I'm currently in Agra, which is about three hours south of the capital city of Delhi and is also home to the Taj Mahal. Less than an hour ago we were having lunch atop a modest roof top restaurant just south of the Taj, one of many such restaurants in the unexpectedly run-down backpacker enclave known as Taj Gang. We had just finished our thalis when Mimi let out an urgent gasp, followed by an onslaught of pained, blood-curdling barks from a lone stray dog. I turned my head away from the Taj Mahal and down to the busy street below, where a small pooch lay spasming and screaming on the ground, his leg clearly broken. Several other strays gathered around him caringly, but they were hopeless to help him. Apparently, Mimi witnessed an auto rickshaw drive over the small dog, rendering it crippled for life. A small group of people gathered around the writhing dog in a sympathetic manner, but eventually lost interest and moved on. We watched as the dog limped around in circles and finally made its way under a parked truck, where it tended its wound in solitude.
I'm not really sure why I just related this story. There are countless stray dogs all over India, and now that I think about it, all over Asia as well. Like so many things here, they are initially intriguing but gradually melt into the background. Nowadays, I hardly even notice the strays as they wander aimlessly through the streets. But seeing this crippled dog totally helpless on the street served as a quick reminder of their sad existence. Stray dogs in the United States are quite rare, but in Asia they are as common as the heaps of garbage that provide their sustenance. I'm not quite sure where I'm going with this, but boy did we feel bad for that pooch.
Leaving this sad tale behind, let me bring us up to speed. When I last wrote, we were en route from Amritsar to Rishikesh, a sure destination on any backpacker's list of places to visit in India. Ahhh Rishikesh. It's the city you love to hate and the city you hate to love. It's the self proclaimed yoga capital of the world and is accordingly overrun by hippies and new agers from all around the globe. The lower half of the city is a grimy, impoverished city virtually indistinguishable from any of the other cities we rumbled through on the train ride from Punjab. The only reason a foreigner might go to this lower part of town is to catch a bus. "Upper Rishikesh," however, is considerably cleaner and better maintained and was composed nearly entirely of yoga ashrams, traveler's cafes, new age bookstores and hippie-oriented clothing and craft stores.
This area spread out along both sides of the Ganges river, which cuts through the city and winds down to the holy city of Haridwar and eventually down on to Varanasi, where we had been just a week before. Unlike Haridwar and Varanasi, Rishikesh is not an especially holy or historically relevant place for Hindus. It has, however, been home to a scattering of ashrams (yoga and meditation oriented spiritual retreats), one of which was run by a man named Maharishi Mahesh Yogi. When a band called the Beatles stayed at this ashram in the winter and spring of 1968, it put Rishikesh on the map for Westerners, and I don't think things have been the same here since.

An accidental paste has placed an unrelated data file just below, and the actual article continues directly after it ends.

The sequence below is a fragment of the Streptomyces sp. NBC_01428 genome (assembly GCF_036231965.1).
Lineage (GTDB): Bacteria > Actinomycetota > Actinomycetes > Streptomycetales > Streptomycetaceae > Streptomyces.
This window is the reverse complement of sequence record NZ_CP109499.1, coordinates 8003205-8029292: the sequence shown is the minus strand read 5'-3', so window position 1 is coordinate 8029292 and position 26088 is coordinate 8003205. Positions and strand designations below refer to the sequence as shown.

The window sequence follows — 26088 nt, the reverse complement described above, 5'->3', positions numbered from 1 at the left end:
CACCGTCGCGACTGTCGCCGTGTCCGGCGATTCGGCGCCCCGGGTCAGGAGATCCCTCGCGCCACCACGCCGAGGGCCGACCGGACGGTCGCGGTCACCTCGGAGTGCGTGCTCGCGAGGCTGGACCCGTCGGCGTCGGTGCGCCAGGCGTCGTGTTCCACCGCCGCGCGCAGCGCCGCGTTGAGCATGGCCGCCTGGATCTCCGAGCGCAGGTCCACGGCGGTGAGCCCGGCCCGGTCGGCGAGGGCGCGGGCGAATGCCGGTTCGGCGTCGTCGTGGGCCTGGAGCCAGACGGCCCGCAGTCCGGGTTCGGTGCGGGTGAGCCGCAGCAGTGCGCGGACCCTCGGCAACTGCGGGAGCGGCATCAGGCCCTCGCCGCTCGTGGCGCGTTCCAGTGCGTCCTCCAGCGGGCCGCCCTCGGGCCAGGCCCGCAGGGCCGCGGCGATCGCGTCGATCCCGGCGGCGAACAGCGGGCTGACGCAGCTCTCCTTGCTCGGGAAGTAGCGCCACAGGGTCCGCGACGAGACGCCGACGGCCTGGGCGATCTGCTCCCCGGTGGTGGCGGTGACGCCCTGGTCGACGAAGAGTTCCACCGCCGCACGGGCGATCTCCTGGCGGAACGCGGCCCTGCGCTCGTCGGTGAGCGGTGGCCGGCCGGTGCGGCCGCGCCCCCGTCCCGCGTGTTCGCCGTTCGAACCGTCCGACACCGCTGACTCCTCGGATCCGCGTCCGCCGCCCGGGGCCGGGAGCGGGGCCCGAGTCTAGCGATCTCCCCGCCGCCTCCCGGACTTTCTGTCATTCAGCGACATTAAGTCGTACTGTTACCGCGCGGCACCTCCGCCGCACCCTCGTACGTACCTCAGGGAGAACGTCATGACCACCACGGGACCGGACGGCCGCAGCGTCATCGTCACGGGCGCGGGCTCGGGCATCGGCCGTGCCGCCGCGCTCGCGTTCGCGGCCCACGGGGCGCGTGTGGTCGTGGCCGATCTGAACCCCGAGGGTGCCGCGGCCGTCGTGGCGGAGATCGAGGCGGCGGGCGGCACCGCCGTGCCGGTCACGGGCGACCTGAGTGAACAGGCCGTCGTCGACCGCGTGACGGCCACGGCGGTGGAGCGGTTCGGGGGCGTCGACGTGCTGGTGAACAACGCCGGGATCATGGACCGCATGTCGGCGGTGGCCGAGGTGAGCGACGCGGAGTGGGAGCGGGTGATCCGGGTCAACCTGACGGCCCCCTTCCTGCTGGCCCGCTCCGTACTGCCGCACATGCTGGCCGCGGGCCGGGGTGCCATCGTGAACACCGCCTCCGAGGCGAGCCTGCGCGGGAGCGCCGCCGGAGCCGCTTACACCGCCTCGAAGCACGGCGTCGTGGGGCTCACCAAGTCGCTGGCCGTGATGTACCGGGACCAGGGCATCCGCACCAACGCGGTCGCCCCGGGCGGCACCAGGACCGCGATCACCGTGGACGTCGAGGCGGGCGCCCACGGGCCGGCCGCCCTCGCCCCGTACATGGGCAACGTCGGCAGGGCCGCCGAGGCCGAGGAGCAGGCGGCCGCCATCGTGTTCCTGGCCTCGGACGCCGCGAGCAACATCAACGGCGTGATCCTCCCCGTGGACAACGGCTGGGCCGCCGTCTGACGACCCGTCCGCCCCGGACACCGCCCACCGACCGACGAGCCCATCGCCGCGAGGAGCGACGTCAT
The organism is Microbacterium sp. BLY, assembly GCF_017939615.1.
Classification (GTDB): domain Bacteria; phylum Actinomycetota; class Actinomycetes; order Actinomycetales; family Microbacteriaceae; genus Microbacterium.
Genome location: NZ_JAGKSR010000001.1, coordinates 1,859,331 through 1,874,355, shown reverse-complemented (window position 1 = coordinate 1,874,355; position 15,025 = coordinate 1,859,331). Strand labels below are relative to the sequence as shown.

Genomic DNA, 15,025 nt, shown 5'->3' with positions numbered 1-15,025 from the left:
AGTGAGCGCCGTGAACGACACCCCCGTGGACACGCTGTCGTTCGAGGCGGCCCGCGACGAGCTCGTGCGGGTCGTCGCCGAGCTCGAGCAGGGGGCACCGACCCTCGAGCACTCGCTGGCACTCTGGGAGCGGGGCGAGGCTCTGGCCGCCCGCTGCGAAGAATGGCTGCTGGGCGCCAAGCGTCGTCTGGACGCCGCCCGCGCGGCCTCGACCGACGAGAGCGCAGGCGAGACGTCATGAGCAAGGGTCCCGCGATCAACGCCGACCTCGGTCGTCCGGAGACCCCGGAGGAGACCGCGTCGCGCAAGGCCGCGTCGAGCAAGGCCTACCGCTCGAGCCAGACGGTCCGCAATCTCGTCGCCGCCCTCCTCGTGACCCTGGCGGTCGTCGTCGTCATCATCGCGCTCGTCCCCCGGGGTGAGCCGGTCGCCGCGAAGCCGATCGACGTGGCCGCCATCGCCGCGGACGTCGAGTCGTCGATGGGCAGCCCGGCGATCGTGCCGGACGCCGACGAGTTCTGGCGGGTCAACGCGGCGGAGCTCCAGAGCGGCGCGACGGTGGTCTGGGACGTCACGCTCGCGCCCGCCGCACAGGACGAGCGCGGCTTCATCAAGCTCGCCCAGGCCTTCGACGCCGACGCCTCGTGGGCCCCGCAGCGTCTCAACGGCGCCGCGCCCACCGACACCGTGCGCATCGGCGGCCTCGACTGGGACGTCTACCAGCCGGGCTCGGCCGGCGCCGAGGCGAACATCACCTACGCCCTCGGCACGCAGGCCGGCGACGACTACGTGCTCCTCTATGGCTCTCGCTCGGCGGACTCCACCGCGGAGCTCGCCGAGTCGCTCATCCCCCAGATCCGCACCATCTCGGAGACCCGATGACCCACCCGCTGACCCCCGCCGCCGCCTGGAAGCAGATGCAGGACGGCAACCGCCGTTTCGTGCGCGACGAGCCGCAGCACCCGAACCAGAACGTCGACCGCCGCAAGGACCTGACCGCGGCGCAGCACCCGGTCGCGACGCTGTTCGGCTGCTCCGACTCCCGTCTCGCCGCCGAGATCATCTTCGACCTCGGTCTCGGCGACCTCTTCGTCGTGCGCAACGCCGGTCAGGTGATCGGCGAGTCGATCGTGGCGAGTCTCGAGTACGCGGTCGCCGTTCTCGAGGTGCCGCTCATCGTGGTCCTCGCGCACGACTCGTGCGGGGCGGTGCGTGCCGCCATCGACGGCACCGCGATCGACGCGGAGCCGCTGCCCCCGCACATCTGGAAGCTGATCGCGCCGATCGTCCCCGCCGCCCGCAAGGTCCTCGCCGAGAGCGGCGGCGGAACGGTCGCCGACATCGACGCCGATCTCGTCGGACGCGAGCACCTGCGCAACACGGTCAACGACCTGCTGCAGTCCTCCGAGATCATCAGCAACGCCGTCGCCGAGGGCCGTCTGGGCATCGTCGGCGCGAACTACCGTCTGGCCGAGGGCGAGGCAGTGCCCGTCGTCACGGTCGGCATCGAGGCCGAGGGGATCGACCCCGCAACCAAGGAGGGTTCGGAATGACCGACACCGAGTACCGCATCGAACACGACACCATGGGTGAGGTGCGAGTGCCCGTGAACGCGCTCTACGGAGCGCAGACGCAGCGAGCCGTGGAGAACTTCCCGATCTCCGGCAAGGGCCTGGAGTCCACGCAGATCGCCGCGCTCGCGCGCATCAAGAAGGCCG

Now, Rishikesh, is the place to come in India for spiritual seekers, yoga enthusiasts, and let us be honest, pot smoking hippies. If you want to surround yourself with like minded individuals and escape a lot of the filth and hassle that plagues travel in India, Rishikesh is the place for you. People come here and seemingly never leave. As a result, there is quite a wacky cast of characters floating around Rishikesh, which has more Westerners than any place we've been to in India. The "peace and love" contingent here makes itself quite present, with their dreadlocks, poofy colorful pants, and rainbow headbands. But among these silly looking people are many hard working yoga students who have come here not for the late night conversations in traveler's cafes, but for the very serious yoga courses at the ashrams.
Part of me wanted to write Rishikesh off as a ridiculous enclave of New Age bullshit separated from the "real India." How can we sit around talking about peace and love over our ayurvedic teas when people are living in shantytowns made out of tin less than two miles from here? But nothing is ever that simple, and after a few days here I concluded that the place had merit. People were dedicated here and very serious about their spiritual development, and it was a place to truly interact with and learn something from Indians. The sadhus here, of which there were many, were not stalking tourists looking for a handout. They were here for spiritual reasons only, and I saw more Westerner/Indian interactions in Rishikesh than anywhere else we have been.
So where did Mimi and I fit into all of this? For our part, we took a few yoga lessons and did what we do best, which is to walk around and soak up the vibe. We were lucky enough to be in Rishikesh right at the tail end of a two-week long free yoga and music festival. First, this enabled us to see two concerts, one featuring the sitar and one featuring the tabla. Despite some frustrating sound system issues, both concerts were quite excellent. The sitar player was a bit flashy for our taste, but the tabla player was fantastic. Still, Mimi and I agreed that nothing would compare to that first tabla concert we attended in Kolkata.